“The fact that Gallmaker appears to rely exclusively on LotL tactics and publicly available hack tools makes its activities extremely hard to detect. We have written extensively about the increasing use of LotL tools and publicly available hack tools by cyber criminals.” concluded Symantec. “One of the primary reasons for the increased popularity of these kinds of tools is to avoid detection; attackers are hoping to “hide in plain sight”, with their malicious activity hidden in a sea of legitimate processes.” 

Pierluigi Paganini

(Security Affairs – Gallmaker, cyber espionage)

The post New Gallmaker APT group eschews malware in cyber espionage campaigns appeared first on Security Affairs.



Security Affairs

New Gallmaker APT group eschews malware in cyber espionage campaigns

A previously unknown cyber espionage group, tracked as Gallmaker, has been targeting entities in the government, military and defense sectors since at least 2017.

A new cyber espionage group tracked as Gallmaker appeared in the threat landscape. According to researchers from Symantec, who first spotted the threat actor, the group has launched attacks on several overseas embassies of an unnamed Eastern European country, and military and defense organizations in the Middle East.

Gallmaker is a politically motivated APT group that focused its surgical operations on the government, military or defense sectors.

Gallmaker been active since at least December 2017, researchers observed a spike in its operations in April and most recent attacks were uncovered in June.

Gallmaker activity

The experts speculate the threat a nation-state actor, it is interesting to note that the APT is relying entirely on code scraped from the public internet.

“This group eschews custom malware and uses living off the land (LotL) tactics and publicly available hack tools to carry out activities that bear all the hallmarks of a cyber espionage campaign,” reads the analysis published by Symantec.

“The most interesting aspect of Gallmaker’s approach is that the group doesn’t use malware in its operations. Rather, the attack activity we observed is carried out exclusively using LotL tactics and publicly available hack tools.”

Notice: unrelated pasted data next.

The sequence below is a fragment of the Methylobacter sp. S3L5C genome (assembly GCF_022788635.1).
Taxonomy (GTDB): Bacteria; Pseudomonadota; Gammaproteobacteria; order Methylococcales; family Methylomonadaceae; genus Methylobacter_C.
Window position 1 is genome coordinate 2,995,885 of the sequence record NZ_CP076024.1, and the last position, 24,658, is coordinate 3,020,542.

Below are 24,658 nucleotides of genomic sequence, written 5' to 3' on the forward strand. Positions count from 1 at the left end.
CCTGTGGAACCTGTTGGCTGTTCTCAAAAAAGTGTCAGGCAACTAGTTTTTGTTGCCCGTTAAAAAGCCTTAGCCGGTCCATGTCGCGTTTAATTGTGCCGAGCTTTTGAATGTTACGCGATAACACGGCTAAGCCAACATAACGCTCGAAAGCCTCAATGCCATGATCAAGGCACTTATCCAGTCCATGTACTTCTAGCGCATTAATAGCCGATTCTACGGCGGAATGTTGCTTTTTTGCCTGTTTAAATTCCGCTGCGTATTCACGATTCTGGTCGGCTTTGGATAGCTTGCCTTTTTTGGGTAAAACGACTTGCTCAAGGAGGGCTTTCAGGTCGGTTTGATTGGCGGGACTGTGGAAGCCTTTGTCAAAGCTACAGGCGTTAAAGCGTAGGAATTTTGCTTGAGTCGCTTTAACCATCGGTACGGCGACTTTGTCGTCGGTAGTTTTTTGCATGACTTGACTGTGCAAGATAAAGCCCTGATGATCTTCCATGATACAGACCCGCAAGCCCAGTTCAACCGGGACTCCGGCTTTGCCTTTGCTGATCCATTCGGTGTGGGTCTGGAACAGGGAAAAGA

Gallmaker uses spear phishing messages using a weaponized Office document that uses the Dynamic Update Exchange (DDE) protocol to execute commands in the memory of the targeted device.

“These lure documents use titles with government, military, and diplomatic themes, and the file names are written in English or Cyrillic languages. These documents are not very sophisticated, but evidence of infections shows that they’re effective.” continues Symantec.

“By running solely in memory, the attackers avoid leaving artifacts on disk, which makes their activities difficult to detect.”

Once the attackers gain access to a target machine, they use various tools including the reverse_tcp reverse shell from Metasploit, the WindowsRoamingToolsTask PowerShell scheduler, the WinZip console, and an open source library named Rex PowerShell, which helps create PowerShell scripts for Metasploit exploits.

Experts discovered that Gallmaker APT is using three primary IP addresses for its C&C infrastructure, they also noticed the attackers use to delete some of its tools from compromised machines once it is completed the attack, likely to hide traces of their activity.

“The fact that Gallmaker appears to rely exclusively on LotL tactics and publicly available hack tools makes its activities extremely hard to detect. We have written extensively about the increasing use of LotL tools and publicly available hack tools by cyber criminals.” concluded Symantec. “One of the primary reasons for the increased popularity of these kinds of tools is to avoid detection; attackers are hoping to “hide in plain sight”, with their malicious activity hidden in a sea of legitimate processes.” 

Pierluigi Paganini

(Security Affairs – Gallmaker, cyber espionage)

The post New Gallmaker APT group eschews malware in cyber espionage campaigns appeared first on Security Affairs.

Security Affairs: SAP October 2018 set of patches fixes first Hot News security note for SAP BusinessObjects in 5 years

SAP released its October 2018 set of patches, it includes the first Hot News security note for SAP BusinessObjects in over five years.

SAP released its October 2018 set of patches that included 11 security notes, the company also released 4 updates to previously released notes.

The patches include 15 notes, 2 rated Hot News and one of which is the first note for SAP BusinessObjects in over five years.